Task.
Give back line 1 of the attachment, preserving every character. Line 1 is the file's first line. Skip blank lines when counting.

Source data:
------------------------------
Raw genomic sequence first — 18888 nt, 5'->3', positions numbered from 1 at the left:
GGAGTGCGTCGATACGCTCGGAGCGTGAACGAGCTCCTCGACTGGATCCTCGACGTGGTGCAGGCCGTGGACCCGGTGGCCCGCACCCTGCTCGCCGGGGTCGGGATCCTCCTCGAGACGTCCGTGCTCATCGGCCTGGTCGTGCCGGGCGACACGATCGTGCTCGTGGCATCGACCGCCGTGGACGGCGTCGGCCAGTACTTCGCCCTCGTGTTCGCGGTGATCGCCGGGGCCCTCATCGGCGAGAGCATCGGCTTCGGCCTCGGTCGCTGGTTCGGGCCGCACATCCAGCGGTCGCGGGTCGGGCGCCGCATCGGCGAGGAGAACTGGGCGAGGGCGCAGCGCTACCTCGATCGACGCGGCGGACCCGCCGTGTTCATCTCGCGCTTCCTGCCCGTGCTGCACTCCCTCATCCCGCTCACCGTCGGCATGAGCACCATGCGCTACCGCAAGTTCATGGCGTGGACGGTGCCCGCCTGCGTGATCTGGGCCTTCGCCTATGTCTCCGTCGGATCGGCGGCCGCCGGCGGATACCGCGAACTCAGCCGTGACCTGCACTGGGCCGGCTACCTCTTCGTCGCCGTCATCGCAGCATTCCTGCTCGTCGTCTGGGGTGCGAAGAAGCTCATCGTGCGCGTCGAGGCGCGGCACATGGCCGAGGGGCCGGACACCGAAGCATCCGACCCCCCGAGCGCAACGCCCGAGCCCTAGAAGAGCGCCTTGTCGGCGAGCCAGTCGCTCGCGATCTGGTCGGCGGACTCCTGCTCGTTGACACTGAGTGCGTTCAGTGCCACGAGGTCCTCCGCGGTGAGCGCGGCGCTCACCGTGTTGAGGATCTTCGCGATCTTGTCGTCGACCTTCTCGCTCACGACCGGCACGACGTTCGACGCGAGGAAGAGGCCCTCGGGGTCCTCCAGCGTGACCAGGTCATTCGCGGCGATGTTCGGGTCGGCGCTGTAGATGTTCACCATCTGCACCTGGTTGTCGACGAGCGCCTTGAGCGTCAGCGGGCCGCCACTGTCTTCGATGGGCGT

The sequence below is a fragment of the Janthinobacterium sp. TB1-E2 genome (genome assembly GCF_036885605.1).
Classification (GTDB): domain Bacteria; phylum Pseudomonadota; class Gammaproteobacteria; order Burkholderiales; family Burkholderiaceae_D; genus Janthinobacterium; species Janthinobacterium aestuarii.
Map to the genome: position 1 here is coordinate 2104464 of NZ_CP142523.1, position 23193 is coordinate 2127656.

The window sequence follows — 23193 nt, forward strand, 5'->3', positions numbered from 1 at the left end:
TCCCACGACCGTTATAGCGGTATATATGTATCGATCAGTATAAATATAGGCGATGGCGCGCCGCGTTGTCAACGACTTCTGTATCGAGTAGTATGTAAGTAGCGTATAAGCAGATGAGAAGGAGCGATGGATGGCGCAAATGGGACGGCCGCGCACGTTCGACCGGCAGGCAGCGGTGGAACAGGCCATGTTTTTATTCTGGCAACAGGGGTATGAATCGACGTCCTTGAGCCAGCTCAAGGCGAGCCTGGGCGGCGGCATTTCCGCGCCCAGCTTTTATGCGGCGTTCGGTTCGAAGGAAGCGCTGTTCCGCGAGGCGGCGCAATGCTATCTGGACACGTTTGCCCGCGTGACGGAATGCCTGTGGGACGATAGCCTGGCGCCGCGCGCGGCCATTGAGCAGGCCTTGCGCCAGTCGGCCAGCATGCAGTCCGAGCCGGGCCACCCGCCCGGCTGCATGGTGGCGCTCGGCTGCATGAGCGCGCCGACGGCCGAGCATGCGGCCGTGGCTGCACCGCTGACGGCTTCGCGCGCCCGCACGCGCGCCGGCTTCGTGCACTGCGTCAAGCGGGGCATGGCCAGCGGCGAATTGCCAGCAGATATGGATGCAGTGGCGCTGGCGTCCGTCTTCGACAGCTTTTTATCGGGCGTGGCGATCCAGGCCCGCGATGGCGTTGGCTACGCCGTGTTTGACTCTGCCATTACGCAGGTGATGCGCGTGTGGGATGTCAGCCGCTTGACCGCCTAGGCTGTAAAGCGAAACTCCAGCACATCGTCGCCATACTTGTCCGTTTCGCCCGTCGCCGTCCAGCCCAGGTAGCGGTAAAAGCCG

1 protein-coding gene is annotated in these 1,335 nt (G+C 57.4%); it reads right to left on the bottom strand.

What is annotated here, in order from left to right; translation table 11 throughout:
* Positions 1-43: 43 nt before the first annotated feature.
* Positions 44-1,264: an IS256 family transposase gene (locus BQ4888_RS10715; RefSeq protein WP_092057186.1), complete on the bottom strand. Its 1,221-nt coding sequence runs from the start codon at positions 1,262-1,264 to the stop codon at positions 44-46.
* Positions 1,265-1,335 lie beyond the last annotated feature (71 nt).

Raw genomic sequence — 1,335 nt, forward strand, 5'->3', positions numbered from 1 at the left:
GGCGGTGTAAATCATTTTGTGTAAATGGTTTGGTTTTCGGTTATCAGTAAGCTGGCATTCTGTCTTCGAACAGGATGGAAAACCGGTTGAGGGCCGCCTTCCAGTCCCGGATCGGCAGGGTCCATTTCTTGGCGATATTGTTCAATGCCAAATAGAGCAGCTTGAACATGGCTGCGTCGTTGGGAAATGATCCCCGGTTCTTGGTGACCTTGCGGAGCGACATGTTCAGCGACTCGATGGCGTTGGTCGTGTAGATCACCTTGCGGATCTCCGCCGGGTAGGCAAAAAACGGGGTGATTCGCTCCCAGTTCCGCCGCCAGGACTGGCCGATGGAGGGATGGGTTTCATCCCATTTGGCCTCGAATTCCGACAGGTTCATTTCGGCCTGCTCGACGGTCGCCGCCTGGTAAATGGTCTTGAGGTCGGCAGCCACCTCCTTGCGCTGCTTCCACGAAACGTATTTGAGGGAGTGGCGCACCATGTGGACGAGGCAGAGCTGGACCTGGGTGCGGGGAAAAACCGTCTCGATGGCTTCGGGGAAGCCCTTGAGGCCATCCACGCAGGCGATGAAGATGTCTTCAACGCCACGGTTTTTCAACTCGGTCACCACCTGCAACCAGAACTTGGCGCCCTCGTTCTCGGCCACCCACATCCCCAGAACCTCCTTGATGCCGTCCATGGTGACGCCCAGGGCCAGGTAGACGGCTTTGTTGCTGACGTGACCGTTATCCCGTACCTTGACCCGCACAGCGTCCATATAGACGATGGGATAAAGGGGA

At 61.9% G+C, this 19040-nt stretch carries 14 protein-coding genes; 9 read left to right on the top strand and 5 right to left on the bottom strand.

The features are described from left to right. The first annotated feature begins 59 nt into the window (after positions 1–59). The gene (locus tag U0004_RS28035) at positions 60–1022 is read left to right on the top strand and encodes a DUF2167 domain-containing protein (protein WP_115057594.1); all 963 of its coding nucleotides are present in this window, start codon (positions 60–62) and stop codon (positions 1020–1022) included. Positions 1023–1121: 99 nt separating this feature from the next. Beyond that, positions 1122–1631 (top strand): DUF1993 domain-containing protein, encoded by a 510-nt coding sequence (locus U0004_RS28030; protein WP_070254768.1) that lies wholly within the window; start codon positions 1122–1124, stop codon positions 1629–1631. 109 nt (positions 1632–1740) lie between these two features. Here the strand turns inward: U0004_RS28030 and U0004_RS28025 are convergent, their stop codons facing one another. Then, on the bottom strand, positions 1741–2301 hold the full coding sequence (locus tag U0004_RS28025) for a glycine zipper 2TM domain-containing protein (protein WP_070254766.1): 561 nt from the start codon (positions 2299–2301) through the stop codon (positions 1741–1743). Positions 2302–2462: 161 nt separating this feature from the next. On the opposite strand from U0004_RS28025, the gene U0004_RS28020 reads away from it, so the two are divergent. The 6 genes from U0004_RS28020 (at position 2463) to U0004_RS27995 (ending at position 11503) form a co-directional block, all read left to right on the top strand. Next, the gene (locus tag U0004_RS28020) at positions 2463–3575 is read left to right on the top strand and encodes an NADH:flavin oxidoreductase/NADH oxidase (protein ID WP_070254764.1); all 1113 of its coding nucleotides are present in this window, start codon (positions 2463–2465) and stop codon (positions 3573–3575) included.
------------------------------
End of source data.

Raw genomic sequence first — 18888 nt, 5'->3', positions numbered from 1 at the left: